Drug discovery and cell therapy in cardiovascular diseases
Dr. Motterlini’s laboratory has a long-standing interest in the biological significance of heme oxygenase-1 (HO-1), a ubiquitous defensive protein that degrades heme to carbon monoxide (CO), biliverdin and bilirubin (see Figure 1).
Together with Dr. Roberta Foresti, their team has extensively contributed to understand how HO-1 and endogenous bilirubin and CO render vascular and cardiac tissues more resistant to oxidative stress and injury.
Within the frame of our research strategies, we have also worked extensively on the identification of small molecules that specifically target the HO-1/CO pathway for the implementation of new pharmacological approaches to treat cardiac disorders and inflammation.
Notably, this work led to the pioneering discovery and characterization of CO-releasing molecules (CO-RMs), compounds that deliver controlled amounts of CO to tissues (see Figure 2).
Several studies by our group, which have been corroborated by other laboratories, have confirmed that CO-RMs are pharmacologically active by exerting vasodilatory, anti-ischemic, anti-inflammatory and bactericidal effects in vitro and in animal models of disease.
As the intracellular target(s) of CO remains elusive, part of our research plan is now to investigate the mechanism of action of CO with particular emphasis on the effect of CO-RMs on redox signaling and mitochondrial bioenergetics and their anti-inflammatory action.
In parallel, we are also working on the design and synthesis of effective small molecules that induce HO-1 by targeting the transcription factor Nrf2 which controls HO-1 gene expression (see Figure 2). This is based on our original findings that curcumin and other natural compounds strongly induce HO-1 protein expression and activity via transcriptional regulation of Nrf2.
The recent synthesis of “HYCOs”, novel hybrid molecules able to activate the Nrf2/HO-1 axis and simultaneously release CO, is an example of our drug discovery approach. As part of these projects, which are conducted in collaboration with a chemistry group (Dr. Michael Rivard), the team aims to investigate in depth the mechanism(s) of action by which HO-1 and CO exert its pharmacological effects by modulating mitochondrial function, metabolism and inflammation.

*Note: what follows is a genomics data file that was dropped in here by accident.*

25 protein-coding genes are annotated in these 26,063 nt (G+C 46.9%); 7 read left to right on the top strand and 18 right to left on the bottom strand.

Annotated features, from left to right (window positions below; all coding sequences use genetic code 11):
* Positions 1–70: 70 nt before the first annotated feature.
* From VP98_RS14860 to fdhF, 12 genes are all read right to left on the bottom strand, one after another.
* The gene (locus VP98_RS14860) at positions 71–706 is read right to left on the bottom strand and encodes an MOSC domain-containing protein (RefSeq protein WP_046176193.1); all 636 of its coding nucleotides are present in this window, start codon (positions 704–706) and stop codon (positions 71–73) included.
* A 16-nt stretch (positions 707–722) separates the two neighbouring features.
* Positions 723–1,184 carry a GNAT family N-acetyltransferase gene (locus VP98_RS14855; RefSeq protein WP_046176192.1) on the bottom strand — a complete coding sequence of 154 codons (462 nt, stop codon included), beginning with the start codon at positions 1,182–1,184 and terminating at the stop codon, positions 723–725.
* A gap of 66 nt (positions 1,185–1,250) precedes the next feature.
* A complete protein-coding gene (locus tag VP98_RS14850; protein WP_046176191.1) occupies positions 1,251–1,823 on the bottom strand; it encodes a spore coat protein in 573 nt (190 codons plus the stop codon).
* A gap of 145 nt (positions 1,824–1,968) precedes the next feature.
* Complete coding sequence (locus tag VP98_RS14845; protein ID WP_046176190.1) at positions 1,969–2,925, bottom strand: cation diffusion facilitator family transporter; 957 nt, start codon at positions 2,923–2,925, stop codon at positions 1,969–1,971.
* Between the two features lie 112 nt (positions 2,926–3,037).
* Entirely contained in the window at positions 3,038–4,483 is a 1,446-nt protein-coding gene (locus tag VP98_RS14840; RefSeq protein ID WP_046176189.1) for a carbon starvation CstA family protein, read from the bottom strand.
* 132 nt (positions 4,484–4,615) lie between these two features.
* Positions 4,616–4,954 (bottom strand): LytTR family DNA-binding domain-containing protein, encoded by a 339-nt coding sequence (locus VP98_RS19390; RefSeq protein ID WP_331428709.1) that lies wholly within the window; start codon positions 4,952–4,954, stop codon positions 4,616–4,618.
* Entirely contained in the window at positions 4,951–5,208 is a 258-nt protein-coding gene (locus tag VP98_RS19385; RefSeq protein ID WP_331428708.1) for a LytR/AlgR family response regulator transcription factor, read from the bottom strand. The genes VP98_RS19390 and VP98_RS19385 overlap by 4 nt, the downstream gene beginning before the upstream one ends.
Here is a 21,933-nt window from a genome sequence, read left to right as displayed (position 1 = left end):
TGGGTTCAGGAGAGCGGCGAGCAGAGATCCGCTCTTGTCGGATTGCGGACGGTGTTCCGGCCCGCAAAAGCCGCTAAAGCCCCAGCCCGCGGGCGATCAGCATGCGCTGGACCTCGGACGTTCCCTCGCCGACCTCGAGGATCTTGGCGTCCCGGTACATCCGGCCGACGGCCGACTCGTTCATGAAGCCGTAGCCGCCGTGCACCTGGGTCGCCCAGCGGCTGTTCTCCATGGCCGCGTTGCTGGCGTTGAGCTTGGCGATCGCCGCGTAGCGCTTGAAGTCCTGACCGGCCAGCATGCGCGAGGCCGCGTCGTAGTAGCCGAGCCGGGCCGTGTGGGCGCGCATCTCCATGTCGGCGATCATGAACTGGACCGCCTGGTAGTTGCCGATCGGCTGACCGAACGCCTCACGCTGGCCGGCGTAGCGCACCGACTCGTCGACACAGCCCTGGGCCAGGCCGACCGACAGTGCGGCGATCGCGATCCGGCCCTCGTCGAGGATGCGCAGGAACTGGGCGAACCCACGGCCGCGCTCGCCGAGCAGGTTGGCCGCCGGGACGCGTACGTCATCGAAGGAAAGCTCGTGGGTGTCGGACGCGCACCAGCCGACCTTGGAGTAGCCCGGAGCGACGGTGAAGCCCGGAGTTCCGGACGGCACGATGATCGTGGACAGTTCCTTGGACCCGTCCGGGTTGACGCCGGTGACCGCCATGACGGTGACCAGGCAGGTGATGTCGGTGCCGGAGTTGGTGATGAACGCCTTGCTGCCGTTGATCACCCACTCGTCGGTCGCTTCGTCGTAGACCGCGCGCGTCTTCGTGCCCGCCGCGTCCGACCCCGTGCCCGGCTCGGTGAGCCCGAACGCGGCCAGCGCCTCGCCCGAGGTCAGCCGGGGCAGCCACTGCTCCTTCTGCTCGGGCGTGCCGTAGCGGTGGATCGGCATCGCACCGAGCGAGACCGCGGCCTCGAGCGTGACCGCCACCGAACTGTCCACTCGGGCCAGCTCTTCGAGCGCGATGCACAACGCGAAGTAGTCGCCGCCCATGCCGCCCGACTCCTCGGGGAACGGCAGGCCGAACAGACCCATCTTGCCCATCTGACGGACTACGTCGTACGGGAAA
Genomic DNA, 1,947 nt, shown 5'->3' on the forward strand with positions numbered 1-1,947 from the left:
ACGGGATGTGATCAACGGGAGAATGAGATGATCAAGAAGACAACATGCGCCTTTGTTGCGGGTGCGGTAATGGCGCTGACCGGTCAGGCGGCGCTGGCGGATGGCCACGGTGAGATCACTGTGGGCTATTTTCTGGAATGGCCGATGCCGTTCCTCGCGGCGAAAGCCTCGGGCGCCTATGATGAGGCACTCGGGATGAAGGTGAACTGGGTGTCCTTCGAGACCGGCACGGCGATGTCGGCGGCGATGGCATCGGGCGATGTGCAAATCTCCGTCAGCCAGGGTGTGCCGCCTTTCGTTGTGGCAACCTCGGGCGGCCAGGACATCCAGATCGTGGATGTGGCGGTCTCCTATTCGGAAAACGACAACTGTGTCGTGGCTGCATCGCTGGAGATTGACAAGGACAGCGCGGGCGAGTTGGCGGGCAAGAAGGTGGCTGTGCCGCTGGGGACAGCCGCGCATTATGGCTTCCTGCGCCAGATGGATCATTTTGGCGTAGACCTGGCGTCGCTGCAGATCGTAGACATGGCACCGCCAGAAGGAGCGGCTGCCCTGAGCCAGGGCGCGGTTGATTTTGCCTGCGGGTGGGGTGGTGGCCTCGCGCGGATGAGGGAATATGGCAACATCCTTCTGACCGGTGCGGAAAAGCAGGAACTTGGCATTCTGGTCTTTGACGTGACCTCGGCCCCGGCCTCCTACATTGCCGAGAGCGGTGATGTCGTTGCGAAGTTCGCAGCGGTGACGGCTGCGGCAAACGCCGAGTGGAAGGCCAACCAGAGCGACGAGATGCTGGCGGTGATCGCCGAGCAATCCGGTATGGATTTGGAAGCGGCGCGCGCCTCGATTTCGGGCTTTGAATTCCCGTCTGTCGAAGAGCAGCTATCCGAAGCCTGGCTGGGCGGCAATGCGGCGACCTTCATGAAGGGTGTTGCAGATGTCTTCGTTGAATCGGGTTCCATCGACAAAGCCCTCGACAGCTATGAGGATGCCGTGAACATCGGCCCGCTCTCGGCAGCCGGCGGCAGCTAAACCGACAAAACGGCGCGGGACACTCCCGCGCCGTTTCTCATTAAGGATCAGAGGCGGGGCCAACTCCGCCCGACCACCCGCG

The team is also investigating approaches that combine the use of CO-RMs and HYCOs with stem cell technologies (see Figure 2).
JOINING THE MOTTERLINI’S LAB
Dr. Motterlini’s laboratory embraces a multidisciplinary approach comprising chemistry, biochemistry, pharmacology and cell biology. Several national and international collaborations and a continuous exchange of students and research fellows enable the team to progress and consolidate its research objectives.
Dynamic and enthusiastic candidates interested in joining the team are strongly encouraged to contact us also for preparation of joint grant applications and fellowships. Applications should include a cover letter stating scientific interests, a CV and names and addresses of at least two referees. Please contact: Dr. Roberto Motterlini (firstname.lastname@example.org) or Dr. Roberta Foresti (email@example.com).
Motterlini R and Foresti R. Biological signaling of carbon monoxide and carbon monoxide-releasing molecules (CO-RMs).Am J Physiol Cell Physiol. 2017 Mar 1;312(3):C302-C313
Wilson JL, Bouillaud F, Almeida AS, Vieira HL, Ouidja MO, Dubois-Randé JL, Foresti R Motterlini R. Carbon monoxide reverses the metabolic adaptation of microglia cells to an inflammatory stimulus.Free Radic Biol Med. 2017 Mar;104:311-323.
Kaczara P, Motterlini R, Kuś K, Zakrzewska A, Abramov AY, Chłopicki S. Carbon monoxide shifts energetic metabolism from glycolysis to oxidative phosphorylation in endothelial cells.FEBS Lett. 590:3469-3480, 2016
Otterbein LE, Foresti R. and Motterlini R. Heme oxygenase-1 and carbon monoxide in the heart: the balancing act between dangerous signals and pro-survival.Circ. Res., 118:1940-1959, 2016
Nikam A, Ollivier A, Rivard M, Wilson JL, Mebarki K, Martens T, Dubois-Randé JL, Motterlini R, Foresti R. Diverse Nrf2 Activators Coordinated to Cobalt Carbonyls Induce Heme Oxygenase-1 and Release CO in vitro and in vivo.J. Med. Chem. 59:756-762, 2016